By far the nation’s largest untapped sports wagering market is now on the table for more serious consideration.
Late last week, a pair of California lawmakers unveiled fleshed-out plans for a path to legalize sports wagering in the Golden State. California, home to a population about equal to Canada’s, could see more than $30 billion in annual wagers.
In the two years since the Professional and Amateur Sports Protection Act of 1992 fell before the U.S. Supreme Court in May 2018, about $22 billion has been wagered legally.
California’s handle could be about double those projected in Texas, New York, and Florida, respectively. Like California, none of those has yet legalized full-fledged sports wagering that includes an online/mobile component, although New York has retail wagers within casinos.
What’s in the bill
Under the proposal, California tribal casinos and commercial racetracks would have sportsbooks. The controversial commercial card rooms, which the tribes say violate state law with some of their offerings, could continue to run so-called designated player games.
The legislation would allow the sportsbook operators to have online/mobile platforms.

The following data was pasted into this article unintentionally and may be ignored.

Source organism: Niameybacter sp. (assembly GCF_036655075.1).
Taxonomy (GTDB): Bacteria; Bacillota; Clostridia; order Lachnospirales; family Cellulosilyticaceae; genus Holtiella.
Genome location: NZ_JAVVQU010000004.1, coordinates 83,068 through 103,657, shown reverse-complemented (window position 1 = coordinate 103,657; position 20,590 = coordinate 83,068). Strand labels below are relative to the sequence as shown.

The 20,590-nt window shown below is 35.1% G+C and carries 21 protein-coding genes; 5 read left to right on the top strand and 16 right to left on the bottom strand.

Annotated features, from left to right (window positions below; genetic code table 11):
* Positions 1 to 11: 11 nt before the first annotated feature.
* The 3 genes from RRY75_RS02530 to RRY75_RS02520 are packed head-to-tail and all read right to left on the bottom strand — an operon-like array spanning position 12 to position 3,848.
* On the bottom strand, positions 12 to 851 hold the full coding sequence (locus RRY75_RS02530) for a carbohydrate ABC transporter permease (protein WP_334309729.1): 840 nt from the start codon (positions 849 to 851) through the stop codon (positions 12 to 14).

The proposal would allow just one sports wagering skin.
Retail wagering would be subjected to a 10% tax rate, while online/mobile would face a 15% rate.
Those tax rates fall in about the middle of what other states have enacted for their respective markets. The lowest rate out there is Nevada’s 6.75%, for example, with Pennsylvania’s 36% at the high end.
Tribal casinos could also offer additional table games under the California gambling expansion plan.
Chances for success?
Advocates in the state tried for about a decade to pass legislation to legalize and regulate online poker, but the bills failed to gain traction because of disagreements on who could offer it.
Many of the tribal casinos didn’t think the commercial casinos, which have been accused of offering illegal games, should be involved with online poker. Online poker hasn’t been considered for several years.
Earlier this year, California got the ball rolling on its sports wagering debate. The coronavirus pandemic has resulted in the state looking for new ways to generate revenue.
Full recap on the sports betting hearing in California on Wednesday.
Notable quotes and post-game thoughts.https://t.co/mggUidQUes
— Sports Handle (@sports_handle) January 9, 2020
The gambling expansion proposal likely faces a steep uphill battle, even though it attempts to appease all stakeholders in the massive gambling market.
The legislation needs a two-thirds approval in both legislative chambers in order to be put up to voters in November. A majority of voters would then have to sign off in the general election. If the tribes oppose the bill, they will more than likely be able to defeat it at the ballot box.
Even with statewide online/mobile sports wagering, the tribes reportedly oppose the card rooms being able to offer the house-banked games that the legislation would explicitly authorize.